Another day another book, because, why not…
A friend and I have set up a bookclub, a small affair, it’s only 8 of us, all with grown up children to various degrees, different level of interest in books and what I find most fascinating… none of us really knows each other much. Yes, we have a few connection but I hadn’t met all the people she invited and vice versa. For me this gives the added bonus to get to know new interesting women AND hopefully we won’t just fall into the classic ‘let’s talk about books for five minutes and then just drink wine and gossip’. Nothing wrong with wine and chats (absolutely nothing!) but … books people, books…!!
Our first choice was “Whistle in the dark” by Emma Healey.
The story goes like this: Jen, mother to 15-year-old Lana – who has just been found after going missing for four desperate days. Lana can’t talk about the missing days. As her daughter’s life falls apart, Jen turns detective to discover what happened…
The best thing about this book, for me, is the description of the relationship between mother and daughter. Emma nails the teenager’s attitude and how she shuts down and lock her mother out, her silences (infuriation, if you have teenagers children you know what I mean!). She totally gets how frustrating it is for a mother simply ‘not knowing’ and being unable ‘to get through’, to talk ,to get answers, to communicate.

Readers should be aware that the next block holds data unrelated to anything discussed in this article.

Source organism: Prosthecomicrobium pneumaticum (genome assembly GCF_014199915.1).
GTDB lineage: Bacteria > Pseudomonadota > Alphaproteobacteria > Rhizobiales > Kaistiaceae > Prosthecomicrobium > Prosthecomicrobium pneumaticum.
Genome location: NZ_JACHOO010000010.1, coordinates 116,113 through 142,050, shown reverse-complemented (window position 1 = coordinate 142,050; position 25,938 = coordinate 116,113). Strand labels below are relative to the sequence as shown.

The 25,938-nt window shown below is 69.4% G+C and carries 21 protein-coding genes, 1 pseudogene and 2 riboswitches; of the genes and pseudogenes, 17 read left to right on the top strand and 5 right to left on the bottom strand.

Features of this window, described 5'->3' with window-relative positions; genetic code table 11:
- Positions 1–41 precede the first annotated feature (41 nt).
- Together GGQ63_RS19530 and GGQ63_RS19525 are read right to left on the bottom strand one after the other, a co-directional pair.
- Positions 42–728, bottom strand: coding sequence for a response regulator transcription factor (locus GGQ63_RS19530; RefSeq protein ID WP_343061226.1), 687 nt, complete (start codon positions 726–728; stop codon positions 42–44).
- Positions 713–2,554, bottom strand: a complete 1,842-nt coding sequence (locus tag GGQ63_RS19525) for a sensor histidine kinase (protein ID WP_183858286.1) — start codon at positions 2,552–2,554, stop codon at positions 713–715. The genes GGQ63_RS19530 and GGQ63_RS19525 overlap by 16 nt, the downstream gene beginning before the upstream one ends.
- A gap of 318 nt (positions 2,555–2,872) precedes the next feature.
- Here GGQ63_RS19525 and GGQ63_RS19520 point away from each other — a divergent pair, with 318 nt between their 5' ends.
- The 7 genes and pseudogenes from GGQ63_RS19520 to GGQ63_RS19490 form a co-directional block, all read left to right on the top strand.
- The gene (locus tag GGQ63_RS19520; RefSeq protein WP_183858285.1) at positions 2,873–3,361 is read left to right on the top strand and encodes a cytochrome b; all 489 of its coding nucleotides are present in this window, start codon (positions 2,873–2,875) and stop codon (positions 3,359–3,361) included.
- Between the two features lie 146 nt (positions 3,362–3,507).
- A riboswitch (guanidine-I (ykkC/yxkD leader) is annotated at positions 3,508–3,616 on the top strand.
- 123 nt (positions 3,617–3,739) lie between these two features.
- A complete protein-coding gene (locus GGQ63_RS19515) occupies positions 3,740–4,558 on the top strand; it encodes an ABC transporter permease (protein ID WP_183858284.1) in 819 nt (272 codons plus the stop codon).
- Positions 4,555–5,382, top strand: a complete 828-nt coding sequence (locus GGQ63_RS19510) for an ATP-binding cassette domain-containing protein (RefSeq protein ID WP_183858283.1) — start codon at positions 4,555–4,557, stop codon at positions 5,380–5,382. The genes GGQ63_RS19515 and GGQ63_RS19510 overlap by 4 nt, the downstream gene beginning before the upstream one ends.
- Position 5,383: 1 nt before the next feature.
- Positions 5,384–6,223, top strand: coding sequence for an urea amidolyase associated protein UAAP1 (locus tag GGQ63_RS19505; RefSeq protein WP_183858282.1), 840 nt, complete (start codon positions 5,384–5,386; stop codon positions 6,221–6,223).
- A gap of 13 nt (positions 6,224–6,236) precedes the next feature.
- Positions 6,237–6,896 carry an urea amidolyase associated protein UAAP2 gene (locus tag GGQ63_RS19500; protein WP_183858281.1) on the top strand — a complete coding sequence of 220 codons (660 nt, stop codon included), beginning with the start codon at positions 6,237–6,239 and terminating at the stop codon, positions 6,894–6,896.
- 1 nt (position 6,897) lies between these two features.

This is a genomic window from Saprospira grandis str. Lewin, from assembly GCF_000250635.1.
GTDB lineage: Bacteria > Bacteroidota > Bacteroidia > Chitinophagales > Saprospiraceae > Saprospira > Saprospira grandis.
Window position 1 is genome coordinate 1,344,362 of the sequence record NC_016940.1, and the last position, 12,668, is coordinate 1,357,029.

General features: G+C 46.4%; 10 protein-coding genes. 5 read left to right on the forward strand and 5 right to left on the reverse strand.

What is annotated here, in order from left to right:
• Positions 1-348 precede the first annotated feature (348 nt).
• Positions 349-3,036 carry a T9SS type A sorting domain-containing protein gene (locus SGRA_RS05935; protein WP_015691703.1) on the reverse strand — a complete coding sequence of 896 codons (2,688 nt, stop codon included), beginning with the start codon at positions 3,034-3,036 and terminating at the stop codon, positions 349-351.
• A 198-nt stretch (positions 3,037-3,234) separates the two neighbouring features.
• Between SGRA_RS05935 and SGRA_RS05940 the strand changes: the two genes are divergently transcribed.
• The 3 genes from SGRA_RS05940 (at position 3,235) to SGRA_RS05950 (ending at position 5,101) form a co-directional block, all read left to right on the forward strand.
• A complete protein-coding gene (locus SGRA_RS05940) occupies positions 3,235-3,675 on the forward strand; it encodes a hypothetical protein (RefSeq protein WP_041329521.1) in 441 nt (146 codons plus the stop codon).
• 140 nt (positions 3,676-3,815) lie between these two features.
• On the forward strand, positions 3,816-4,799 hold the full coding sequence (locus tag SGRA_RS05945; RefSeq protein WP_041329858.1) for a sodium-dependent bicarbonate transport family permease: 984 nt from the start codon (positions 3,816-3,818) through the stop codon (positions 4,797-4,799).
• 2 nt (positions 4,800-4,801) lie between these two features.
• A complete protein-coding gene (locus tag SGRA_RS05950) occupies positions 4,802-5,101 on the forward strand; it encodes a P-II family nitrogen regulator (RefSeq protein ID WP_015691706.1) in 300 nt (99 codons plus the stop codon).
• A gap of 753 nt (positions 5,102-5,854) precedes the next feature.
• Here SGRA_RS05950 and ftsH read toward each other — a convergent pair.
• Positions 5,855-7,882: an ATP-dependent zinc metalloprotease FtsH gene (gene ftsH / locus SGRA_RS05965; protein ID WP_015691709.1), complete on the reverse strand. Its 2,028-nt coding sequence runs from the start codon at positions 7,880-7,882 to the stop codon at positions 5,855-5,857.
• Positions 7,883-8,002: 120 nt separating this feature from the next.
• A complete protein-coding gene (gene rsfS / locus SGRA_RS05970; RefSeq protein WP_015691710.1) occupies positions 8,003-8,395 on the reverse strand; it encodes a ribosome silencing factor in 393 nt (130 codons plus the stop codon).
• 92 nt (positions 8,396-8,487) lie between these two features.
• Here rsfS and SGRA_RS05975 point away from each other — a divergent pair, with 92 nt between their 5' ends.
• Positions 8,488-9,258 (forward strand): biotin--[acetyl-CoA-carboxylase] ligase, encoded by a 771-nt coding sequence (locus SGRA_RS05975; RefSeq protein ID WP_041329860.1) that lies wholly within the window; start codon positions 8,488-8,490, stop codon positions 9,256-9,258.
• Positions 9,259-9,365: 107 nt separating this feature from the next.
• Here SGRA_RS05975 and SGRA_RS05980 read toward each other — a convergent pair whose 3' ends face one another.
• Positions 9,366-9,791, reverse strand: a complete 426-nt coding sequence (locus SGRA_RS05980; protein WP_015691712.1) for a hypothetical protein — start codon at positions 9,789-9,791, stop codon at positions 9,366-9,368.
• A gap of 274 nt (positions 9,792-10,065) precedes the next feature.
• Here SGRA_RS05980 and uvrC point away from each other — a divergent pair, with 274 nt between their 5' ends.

It’s also very funny in places without being ‘punnish’. It’s sad and moving too, Let’s just say that if you are looking for a book with a good story and that addresses some really serious issues like depression and suicide and relationships and families, without being too self involved and heavy this is for you.
If I have to be totally honest, there are a few ‘things’ I didn’t get, few plot bits that didn’t work for me, but that didn’t stop me from enjoying it.
Emma’s first book is ‘Elizabeth is missing’… which is totally worth a read as well.. I saw Emma at the Cheltenham Festival of Literature last October and she seems totally delightful. The sort of person you’d want to meet for a coffee and a long chinwag. She writes for the Guardian. (here and here)